Now when you and your adoptive parents have a difference in viewpoint, you may be convinced that they are wrong. You must admit, though, that you are imperfect too. So there is always the possibility that you are in the wrong. At any rate, is it not the best course to follow Jesus’ example? (1 Peter 2:21) Doing so will help you to obey. But there is an even greater reason for obeying your parents.
The Bible says: “You children, be obedient to your parents in everything, for this is well-pleasing in the Lord.” (Colossians 3:20) Yes, your obedience makes your heavenly Father happy. (Proverbs 27:11) And he wants you to learn obedience because he wants you to be happy as well. His Word encourages young ones to obey, adding, “that it may go well with you and you may endure a long time on the earth.”—Ephesians 6:3.
Strengthening the Bond With Your Adoptive Parents
Having a good relationship with your adoptive parents involves much more than honor and obedience. Likely, you want a home atmosphere that is warm and loving. Your adoptive parents have the responsibility to create such an atmosphere. But you can play an important part as well. How?
First, look for ways to get closer to your parents. Ask them about themselves, their lives, their interests. Seek their advice on some problem that is weighing you down, choosing a time when they are relaxed and receptive. (Proverbs 20:5) Second, look for ways to contribute to the functioning of the household, such as by helping with housework and chores without having to be prompted.
What, though, about your natural parents? If you decide to seek them out, or if they decide to seek you out, will that necessarily threaten your bond with your adoptive parents? In the past, adoption agencies often refused to pass on information to help biological parents find the child they gave up for adoption or vice versa. Today, policies in some lands are more open, and many adoptive children have been brought face-to-face with biological parents whom they do not remember at all. Of course, adoption policies may be different where you live.
At any rate, whether to seek out your biological parents or not is a personal decision, and it may not be an easy one. Adopted youths have a wide range of feelings on the issue. Some yearn to find their biological parents; others are determined not to do so. However, you may be assured that many adopted youths have been brought into contact with their natural parents without losing the stable relationship they have with their adoptive parents.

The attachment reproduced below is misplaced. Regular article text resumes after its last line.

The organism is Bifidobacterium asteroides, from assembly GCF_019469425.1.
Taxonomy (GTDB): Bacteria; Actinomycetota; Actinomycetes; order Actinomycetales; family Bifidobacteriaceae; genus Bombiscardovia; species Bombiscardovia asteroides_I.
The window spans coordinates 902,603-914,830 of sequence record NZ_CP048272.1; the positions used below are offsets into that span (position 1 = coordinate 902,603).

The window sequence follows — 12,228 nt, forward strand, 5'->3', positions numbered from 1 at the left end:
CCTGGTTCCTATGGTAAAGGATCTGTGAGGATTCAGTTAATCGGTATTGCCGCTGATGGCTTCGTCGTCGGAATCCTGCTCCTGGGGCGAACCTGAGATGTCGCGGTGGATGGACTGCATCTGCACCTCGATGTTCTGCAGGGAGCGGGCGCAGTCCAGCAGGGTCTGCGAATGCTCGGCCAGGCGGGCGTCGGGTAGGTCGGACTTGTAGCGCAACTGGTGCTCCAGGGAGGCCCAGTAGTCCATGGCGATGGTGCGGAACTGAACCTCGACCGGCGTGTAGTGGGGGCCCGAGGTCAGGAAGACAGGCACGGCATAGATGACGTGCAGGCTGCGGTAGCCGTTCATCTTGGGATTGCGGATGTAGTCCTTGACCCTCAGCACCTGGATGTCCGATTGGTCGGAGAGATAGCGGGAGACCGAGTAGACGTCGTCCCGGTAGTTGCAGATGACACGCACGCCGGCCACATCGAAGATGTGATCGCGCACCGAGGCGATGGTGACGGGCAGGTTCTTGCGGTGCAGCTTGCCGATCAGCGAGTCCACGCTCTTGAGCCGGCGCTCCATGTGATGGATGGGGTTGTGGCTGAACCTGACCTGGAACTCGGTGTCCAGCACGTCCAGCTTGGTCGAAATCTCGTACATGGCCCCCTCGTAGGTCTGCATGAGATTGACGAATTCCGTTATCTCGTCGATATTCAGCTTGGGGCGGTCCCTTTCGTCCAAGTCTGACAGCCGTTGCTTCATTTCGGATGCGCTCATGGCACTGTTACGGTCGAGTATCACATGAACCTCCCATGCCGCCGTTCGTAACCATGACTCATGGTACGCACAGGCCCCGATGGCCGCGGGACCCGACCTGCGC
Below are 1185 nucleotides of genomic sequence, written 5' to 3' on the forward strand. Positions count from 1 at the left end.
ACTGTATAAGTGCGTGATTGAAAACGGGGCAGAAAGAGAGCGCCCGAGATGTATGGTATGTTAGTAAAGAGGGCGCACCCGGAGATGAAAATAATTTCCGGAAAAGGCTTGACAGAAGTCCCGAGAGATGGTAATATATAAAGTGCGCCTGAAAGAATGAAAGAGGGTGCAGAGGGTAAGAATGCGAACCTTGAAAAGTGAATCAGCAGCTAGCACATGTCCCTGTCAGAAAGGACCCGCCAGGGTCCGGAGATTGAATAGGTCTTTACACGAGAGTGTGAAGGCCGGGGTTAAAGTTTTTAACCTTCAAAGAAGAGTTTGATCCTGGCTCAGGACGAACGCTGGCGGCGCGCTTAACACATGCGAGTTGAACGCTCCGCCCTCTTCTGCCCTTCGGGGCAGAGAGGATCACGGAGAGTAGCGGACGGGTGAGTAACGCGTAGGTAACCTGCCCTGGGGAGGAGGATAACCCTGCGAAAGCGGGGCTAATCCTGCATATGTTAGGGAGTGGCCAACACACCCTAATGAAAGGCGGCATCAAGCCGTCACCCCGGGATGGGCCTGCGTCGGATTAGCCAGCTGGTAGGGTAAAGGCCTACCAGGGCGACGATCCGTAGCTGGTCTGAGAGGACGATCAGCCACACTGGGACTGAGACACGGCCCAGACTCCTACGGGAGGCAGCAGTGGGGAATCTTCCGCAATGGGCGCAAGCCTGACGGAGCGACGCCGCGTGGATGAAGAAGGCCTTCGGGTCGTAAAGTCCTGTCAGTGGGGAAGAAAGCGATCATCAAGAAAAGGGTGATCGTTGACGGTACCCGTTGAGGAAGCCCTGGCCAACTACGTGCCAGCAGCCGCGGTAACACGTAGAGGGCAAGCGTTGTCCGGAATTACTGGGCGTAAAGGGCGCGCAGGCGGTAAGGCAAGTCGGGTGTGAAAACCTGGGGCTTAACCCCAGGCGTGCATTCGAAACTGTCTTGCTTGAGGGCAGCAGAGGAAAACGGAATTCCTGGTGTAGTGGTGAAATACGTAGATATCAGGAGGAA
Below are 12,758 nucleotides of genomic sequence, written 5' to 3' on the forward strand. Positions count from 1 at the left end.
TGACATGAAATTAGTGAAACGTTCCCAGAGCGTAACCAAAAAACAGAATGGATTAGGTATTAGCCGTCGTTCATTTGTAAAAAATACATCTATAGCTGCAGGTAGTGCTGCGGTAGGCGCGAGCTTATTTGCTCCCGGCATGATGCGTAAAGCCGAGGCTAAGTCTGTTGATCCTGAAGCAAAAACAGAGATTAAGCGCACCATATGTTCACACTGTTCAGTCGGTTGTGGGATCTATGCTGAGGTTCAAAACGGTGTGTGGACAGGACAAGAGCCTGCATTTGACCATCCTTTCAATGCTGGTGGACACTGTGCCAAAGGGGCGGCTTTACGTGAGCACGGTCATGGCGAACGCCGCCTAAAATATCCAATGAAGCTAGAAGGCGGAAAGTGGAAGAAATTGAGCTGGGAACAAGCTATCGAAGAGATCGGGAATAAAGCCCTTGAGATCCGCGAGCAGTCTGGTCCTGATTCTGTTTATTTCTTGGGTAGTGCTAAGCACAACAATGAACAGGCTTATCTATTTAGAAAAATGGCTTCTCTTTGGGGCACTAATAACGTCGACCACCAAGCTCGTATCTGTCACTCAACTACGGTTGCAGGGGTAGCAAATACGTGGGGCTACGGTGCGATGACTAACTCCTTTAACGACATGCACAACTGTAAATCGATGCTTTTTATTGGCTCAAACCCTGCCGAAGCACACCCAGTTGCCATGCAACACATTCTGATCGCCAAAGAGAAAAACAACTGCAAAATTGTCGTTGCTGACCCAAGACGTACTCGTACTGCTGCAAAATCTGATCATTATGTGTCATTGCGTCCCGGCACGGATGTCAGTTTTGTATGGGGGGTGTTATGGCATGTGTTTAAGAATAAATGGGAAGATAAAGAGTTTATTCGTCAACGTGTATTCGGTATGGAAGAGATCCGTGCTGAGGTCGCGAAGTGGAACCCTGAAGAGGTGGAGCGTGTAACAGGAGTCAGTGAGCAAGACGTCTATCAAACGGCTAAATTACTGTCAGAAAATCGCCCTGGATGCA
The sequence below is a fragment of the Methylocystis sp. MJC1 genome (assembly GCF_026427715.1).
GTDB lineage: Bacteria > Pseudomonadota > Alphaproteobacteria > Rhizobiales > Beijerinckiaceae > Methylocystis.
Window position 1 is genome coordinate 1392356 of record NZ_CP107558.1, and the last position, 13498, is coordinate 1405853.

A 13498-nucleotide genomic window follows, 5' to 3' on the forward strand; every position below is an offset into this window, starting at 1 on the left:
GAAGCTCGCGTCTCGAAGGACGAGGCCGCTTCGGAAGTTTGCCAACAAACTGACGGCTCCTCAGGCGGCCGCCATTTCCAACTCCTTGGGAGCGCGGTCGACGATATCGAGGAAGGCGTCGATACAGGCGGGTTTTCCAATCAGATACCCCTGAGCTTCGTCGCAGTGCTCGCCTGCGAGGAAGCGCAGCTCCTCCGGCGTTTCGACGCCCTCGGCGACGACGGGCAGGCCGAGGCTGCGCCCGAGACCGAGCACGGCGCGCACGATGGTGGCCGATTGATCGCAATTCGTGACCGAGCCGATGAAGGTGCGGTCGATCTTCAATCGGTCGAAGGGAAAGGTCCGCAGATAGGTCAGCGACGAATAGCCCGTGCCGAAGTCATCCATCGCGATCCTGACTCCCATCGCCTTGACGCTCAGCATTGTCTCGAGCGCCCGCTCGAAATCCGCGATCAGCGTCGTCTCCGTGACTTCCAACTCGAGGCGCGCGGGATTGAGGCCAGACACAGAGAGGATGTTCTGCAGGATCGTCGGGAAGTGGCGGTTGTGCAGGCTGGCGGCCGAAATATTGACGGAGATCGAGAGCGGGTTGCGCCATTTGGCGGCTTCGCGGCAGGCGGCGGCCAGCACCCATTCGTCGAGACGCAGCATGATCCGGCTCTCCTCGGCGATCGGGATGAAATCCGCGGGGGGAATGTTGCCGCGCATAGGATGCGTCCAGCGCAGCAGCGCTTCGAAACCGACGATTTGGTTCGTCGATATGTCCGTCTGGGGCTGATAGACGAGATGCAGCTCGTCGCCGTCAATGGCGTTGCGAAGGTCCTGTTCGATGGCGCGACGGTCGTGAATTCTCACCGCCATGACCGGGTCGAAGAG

Seek advice from your adoptive parents and perhaps from mature friends in the Christian congregation. (Proverbs 15:22) Weigh your options carefully, and allow some time before taking any action. As Proverbs 14:15 says, “the shrewd one considers his steps.”
If you decide to try to form a connection with your natural parents, endeavor to reassure your adoptive parents of your continued love and respect. That way, as you gradually come to know those who caused your birth and gave you up for adoption long ago, you will maintain the stable bond with the parents who raised you and trained you.
Strengthen Your Bond With Your Heavenly Father
Many adopted youths struggle with a fear of abandonment. They worry that they might lose their adoptive family as they once lost their biological family. Such fears are understandable. Still, remember these wise words: “There is no fear in love, but perfect love throws fear outside.” (1 John 4:18) Do not let morbid fears of losing your loved ones dominate you. Instead, build your love for others, including all those in your household. Above all, though, build your love for your heavenly Father, Jehovah God. Perfectly reliable, he never abandons his faithful children. He can soothe your fears.—Philippians 4:6, 7.
Catrina, who was adopted as a child, says that reading the Bible greatly assisted her in drawing closer to God and living a happy, productive life. She says that a close relationship with Jehovah “is so important because our heavenly Father knows how we feel.” Catrina’s favorite scripture is Psalm 27:10, which says: “In case my own father and my own mother did leave me, even Jehovah himself would take me up.”
[Picture on page 20]
Look for ways to get closer to your adoptive parents